The US Department of Justice (DOJ) has announced that Indian generic pharmaceutical manufacturer Ranbaxy has pleaded guilty to three felony charges, including lying to the US Food and Drug Administration (FDA), that will result in the company paying US authorities $500 million in penalties.
The announcement, made 13 May 2013, comes as the result of a long-running investigation into the practices of Ranbaxy, which markets several pharmaceutical products in the US market. In 2008, FDA issued an import alert regarding the company's products, warning that the company had repeatedly violated CGMP regulations and falsified information on its drug applications.
The company largely eluded the effects of that import alert until 2012, when it announced that it had signed onto a Consent Decree of Permanent Injunction that will require the company to review its facilities using a third-party expert and audit data, and withdraw applications that used falsified data. Many industry analysts saw the move as an attempt to regain wider access to US markets in light of its first-to-file status for Lipitor (atorvastatin).
The company would subsequently withdraw dozens of generic drug registrations, citing the effects of the consent decree. Those applications had all cited data generated at its Batamandi-based facility. Neither FDA nor Ranbaxy indicated whether they were aware of any specific problems with the applications.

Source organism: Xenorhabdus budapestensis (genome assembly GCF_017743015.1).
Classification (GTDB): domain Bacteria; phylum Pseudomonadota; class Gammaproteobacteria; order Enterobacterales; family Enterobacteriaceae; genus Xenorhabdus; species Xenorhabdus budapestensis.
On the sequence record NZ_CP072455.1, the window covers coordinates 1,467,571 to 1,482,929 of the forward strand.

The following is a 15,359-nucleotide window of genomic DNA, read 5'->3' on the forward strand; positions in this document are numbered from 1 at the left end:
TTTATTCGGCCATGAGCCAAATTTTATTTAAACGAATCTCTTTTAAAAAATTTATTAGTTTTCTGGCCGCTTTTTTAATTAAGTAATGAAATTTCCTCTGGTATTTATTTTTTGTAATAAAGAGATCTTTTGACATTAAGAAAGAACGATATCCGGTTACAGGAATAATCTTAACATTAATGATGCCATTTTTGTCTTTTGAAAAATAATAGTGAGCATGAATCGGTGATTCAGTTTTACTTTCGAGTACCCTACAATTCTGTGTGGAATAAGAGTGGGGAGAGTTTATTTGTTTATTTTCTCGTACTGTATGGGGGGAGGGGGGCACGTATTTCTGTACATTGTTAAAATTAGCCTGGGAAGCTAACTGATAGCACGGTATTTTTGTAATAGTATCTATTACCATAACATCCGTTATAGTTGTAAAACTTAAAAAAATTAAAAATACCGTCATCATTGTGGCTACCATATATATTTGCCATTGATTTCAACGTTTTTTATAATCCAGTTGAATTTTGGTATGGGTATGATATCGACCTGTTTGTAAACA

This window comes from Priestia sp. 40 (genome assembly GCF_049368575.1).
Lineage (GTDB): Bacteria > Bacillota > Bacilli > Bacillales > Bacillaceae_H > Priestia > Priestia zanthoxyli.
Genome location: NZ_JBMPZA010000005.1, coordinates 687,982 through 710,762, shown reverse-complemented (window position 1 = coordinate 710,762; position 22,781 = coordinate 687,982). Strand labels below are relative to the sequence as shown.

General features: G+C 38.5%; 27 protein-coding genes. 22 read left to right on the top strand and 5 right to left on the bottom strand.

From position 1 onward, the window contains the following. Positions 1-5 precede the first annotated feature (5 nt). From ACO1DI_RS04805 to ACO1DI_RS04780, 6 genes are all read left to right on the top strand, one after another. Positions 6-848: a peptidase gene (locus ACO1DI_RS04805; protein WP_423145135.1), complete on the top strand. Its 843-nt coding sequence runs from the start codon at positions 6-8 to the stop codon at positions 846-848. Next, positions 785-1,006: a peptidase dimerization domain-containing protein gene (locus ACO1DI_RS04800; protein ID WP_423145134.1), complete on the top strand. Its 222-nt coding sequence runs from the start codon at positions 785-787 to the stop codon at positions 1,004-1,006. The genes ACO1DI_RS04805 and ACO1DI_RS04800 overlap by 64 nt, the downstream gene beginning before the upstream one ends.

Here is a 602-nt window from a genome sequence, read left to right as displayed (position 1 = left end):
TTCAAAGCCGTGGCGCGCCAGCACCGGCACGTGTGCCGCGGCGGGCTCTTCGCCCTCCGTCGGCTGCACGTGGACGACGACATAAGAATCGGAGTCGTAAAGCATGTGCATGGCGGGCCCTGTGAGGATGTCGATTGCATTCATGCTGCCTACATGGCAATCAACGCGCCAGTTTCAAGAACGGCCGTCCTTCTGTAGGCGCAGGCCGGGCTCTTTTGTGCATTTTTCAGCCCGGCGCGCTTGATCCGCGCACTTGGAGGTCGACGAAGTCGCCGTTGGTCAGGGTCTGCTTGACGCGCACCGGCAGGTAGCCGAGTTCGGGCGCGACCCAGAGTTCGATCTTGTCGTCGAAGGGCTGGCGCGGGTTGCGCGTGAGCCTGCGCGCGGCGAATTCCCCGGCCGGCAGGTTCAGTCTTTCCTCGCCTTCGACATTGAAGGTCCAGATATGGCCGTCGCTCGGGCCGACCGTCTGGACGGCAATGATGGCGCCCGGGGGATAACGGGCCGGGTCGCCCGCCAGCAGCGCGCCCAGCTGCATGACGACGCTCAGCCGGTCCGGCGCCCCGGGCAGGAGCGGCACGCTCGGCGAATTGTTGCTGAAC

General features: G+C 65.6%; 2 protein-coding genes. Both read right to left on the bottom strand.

At the time of the injunction, Ranbaxy said it anticipated that the total cost of the final settlement would be $500 million, which it added that it had set aside for that purpose.
A (Comparatively) Massive Fine
That estimation seems to have been remarkably on-point, with DOJ announcing that the total cost would indeed be $500 million after Ranbaxy pleaded guilty to three felonies: making false claims about its products, manufacturing products not in conformity with current good manufacturing practices (CGMPs), and making false statements to FDA.
The fine is comparatively massive given that many of the largest fines ever levied against pharmaceutical companies-which have exceeded $3 billion-were primarily due to the promotion of drug products using unapproved claims. Of the five largest fines, all involved off-label promotional claims. Ranbaxy's $500 million settlement would put it just barely outside of the top 10 fines ever levied.
In a statement, DOJ authorities called the settlement historic. "This is the largest false claims case ever prosecuted in the District of Maryland, and the nation's largest financial penalty paid by a generic pharmaceutical company for FDCA violations," said US Attorney for the District of Maryland Rod J. Rosenstein. "The joint criminal and civil settlement, which reflects many years of work by FDA agents and federal prosecutors, holds Ranbaxy accountable for a pattern of violations and should improve the reliability of generic drugs manufactured in India by Ranbaxy."
Among the specific charges admitted by Ranbaxy: Knowingly introducing adulterated drugs into interstate commerce, repeatedly failing to meet CGMPs, making numerous false reports to FDA regarding the dates of stability testing conducted on its drugs, failing to file timely field alerts for failed drug testing, and using unreliable testing methods.
$350 million of the $500 million fine will go to settle false claims made against government programs. Officials said the CGMP violations meant that the drugs should never have been paid for.
The settlement will be split by the federal government ($231 million), several states ($118 million) and Dinesh Thakur, a Ranbaxy executive and whistleblower who will get $48.6 million for his role in filing a qui tam lawsuit against the company.